- Food and Cooking
Colocasia Esculenta or Simply Taro.
Green and heartshaped, means love, life, giving...perhaps a healing, so does nature speak to us?
In Hawaii, the extraordinary value of Taro is manifest in its numerous important roles: as a staple food, as a figure of legend and as a symbol of cultural identity. It is a progenitor of native Hawaiian culture and an ancient crop that is literally part of the Hawaiian people.
Called Taro, Imperial Taro, Colocasia Esculenta, or Antiquorum, it is considered a "sacred' plant in the Island of Hawaii. It is not mere food, nor a favorite subject painted or photographed by Hawaii's beloved artists and photographers. Taro is important to the Hawaiians, with it's mythic tradition, and for other various reasons, which is why there is a drive to preserve and promote Taro cultivation. . According to Hawaiian legend, Taro has divine origins. The first child of two gods, Wakea and Ho'ohokukalani, was stillborn. Following his burial, the baby's body transformed into the first Taro plant. The second son of the gods, called Haloa, is said to be the father of all native Hawaiians.
As an artist, i have been very fascinated by the Taro plant ever since i came to the Islands. I have known it only to be 'food' where i come from, and not a sacred plant that holds so much meaning to the Hawaiian people. Having seen more of it, not just in gardens, but in art galleries, i have a greater appreciation of what the Taro is all about. In fact, i find myself, completely captivated. I love it's lovely heart shaped leaf, and if one were to look up close, it's as if, there is a face. The leaf blades can be green, purple or mottled. As an artist, i have taken my licence to work with this intriguing subject, and somehow, has uncovered how much more there is to her nature, and incredible beauty. What a delight! The normal eyes see leaf stems (petioles) green, reddish, black or variegated. I've seen more. Notice, the top of the leaf stem is bent so the leaf tips point down, one must wonder if plants have their own language. After all, they are 'alive', There are nearly 300 forms of Hawaiian taro that have been recorded, with differences based on size, shape, color of leaf and stem, and flowers. The flowers are small and clustered on fleshy tubular spike with sterile at tip and middle, fertile male between and female below.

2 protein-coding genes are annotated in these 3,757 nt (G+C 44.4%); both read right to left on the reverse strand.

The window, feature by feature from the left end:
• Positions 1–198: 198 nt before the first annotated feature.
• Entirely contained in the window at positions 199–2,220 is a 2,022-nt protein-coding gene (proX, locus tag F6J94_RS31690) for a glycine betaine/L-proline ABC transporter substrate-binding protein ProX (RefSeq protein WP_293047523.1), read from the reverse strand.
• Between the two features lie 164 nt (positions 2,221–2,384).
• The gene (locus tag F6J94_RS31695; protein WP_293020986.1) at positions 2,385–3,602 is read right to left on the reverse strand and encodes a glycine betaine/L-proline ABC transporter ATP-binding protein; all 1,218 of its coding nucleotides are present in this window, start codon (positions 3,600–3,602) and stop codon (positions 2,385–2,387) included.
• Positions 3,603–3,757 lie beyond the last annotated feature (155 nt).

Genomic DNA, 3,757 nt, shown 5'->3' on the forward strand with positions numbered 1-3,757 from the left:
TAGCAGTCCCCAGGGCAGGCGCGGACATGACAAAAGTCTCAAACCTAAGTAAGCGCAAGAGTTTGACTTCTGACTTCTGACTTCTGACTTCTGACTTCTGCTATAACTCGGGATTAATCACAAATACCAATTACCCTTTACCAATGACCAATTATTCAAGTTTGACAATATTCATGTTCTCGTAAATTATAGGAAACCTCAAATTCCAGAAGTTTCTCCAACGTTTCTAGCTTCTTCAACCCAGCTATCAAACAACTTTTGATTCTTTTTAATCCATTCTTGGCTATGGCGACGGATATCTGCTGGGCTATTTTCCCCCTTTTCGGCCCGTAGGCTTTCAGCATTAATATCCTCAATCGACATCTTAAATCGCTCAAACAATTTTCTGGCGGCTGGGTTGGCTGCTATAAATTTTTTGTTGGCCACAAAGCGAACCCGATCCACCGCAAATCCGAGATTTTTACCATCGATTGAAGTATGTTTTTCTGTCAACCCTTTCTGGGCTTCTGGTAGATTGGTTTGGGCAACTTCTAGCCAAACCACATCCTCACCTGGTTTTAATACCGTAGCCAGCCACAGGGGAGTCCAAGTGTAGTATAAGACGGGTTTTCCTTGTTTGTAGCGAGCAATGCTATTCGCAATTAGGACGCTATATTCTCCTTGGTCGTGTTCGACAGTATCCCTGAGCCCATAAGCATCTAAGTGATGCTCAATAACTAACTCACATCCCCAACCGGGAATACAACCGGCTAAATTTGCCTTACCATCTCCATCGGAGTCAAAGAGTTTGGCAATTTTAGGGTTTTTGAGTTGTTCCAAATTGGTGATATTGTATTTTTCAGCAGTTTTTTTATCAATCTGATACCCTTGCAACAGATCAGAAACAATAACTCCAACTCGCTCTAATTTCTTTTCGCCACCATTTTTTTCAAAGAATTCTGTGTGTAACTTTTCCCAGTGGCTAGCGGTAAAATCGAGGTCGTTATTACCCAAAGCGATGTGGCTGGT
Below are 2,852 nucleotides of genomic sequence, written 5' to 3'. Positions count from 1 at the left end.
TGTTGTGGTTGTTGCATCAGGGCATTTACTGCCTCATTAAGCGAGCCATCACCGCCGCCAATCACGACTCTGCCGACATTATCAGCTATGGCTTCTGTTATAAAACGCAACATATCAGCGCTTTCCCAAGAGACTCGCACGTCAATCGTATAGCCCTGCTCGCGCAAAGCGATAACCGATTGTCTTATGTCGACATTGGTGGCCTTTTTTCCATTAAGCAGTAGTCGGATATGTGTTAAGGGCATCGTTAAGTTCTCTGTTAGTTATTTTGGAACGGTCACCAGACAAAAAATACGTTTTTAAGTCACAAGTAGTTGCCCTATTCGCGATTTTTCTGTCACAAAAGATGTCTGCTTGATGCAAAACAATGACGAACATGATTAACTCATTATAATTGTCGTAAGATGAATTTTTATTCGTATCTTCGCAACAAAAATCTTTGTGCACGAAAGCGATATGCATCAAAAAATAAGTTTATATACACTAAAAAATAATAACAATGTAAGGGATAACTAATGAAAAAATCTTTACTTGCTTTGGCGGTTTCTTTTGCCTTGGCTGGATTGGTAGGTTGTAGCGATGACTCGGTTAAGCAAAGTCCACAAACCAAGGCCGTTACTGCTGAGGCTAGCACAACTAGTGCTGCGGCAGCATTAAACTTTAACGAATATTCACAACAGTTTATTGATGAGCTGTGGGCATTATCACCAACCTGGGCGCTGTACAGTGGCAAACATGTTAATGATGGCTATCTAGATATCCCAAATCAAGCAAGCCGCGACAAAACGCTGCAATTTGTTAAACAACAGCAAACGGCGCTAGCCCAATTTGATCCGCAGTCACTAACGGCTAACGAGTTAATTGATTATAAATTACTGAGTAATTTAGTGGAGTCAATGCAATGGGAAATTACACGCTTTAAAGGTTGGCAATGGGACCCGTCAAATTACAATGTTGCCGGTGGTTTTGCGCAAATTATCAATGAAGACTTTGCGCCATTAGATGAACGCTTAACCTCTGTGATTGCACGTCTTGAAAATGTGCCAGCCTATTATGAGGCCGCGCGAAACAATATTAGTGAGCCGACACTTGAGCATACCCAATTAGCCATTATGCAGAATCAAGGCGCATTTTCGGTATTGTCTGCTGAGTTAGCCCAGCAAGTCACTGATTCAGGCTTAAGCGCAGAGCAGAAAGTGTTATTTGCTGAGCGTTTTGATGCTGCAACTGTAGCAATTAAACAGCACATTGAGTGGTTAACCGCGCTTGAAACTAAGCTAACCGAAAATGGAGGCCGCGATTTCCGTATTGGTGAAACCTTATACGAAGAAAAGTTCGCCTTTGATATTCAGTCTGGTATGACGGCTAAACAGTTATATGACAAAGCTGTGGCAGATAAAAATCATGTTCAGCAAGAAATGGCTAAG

Recently, there has been a resurgence of interest in Taro's nutritional and cultural value. worldwide. Food global production has had some unexpected negative effects on health. Diseases formerly associated with the diets of wealthier, developed regions—diets high in processed foods and often low in diversity—have grown in prevalence in developing countries. The Pacific region is not exempted on this trend, with diabetes and obesity, in particular, affecting increasing numbers of people. The reintroduction of Taro and other nutritious traditional foods has been hailed as a potential solution to the region's worsening health.
Taro StapleClick thumbnail to view full-size
Taro functions primarily as a food source. Practically the entire plant is edible. The leaves are cooked and eaten like spinach. The stems are placed inside laulaus to keep the meat moist. Occasionally Taro was substituted for fish offerings at various shrines. Medicinally the raw corm shavings were mixed with other plants and the juice was ingested to treat constipation and indigestion. The raw leaf stems were used to relieve the pain and prevent swelling from insect stings and bites and the leaves were used to treat asthma.
Taro leaves are rich in vitamins and minerals, and a good source of thiamin, riboflavin, iron, phosphorus, and zinc, and a very good source of vitamin B6, vitamin C, niacin, potassium, copper, and manganese. Nowadays Taro products are available in all large American supermarkets. These include Taro chips, Taro bread, Poi, cheesecake, Taro pan, Taro English muffins and Kulolo. Taro is also highly digestible and is bottled as baby food. Although as consumers, we lack the history and culture to appreciate this amazing plant, we can appreciate the delicious products made possible by Taro.
As for me, i plan to enjoy my little green romance and continue to 'immortalize' her loveliness and character, as long as she allows me. Already, Hawaii's fashion icon lady Mamo Howell had taken notice of one of my work, and i have agreed to let her company, by special arrangement, print it in her signature fabric. The clothesline is now out in the market, and may expand to other accessories, such as beach bags, etc. Now you know why i heart Taro. Taro's loving back on me already!.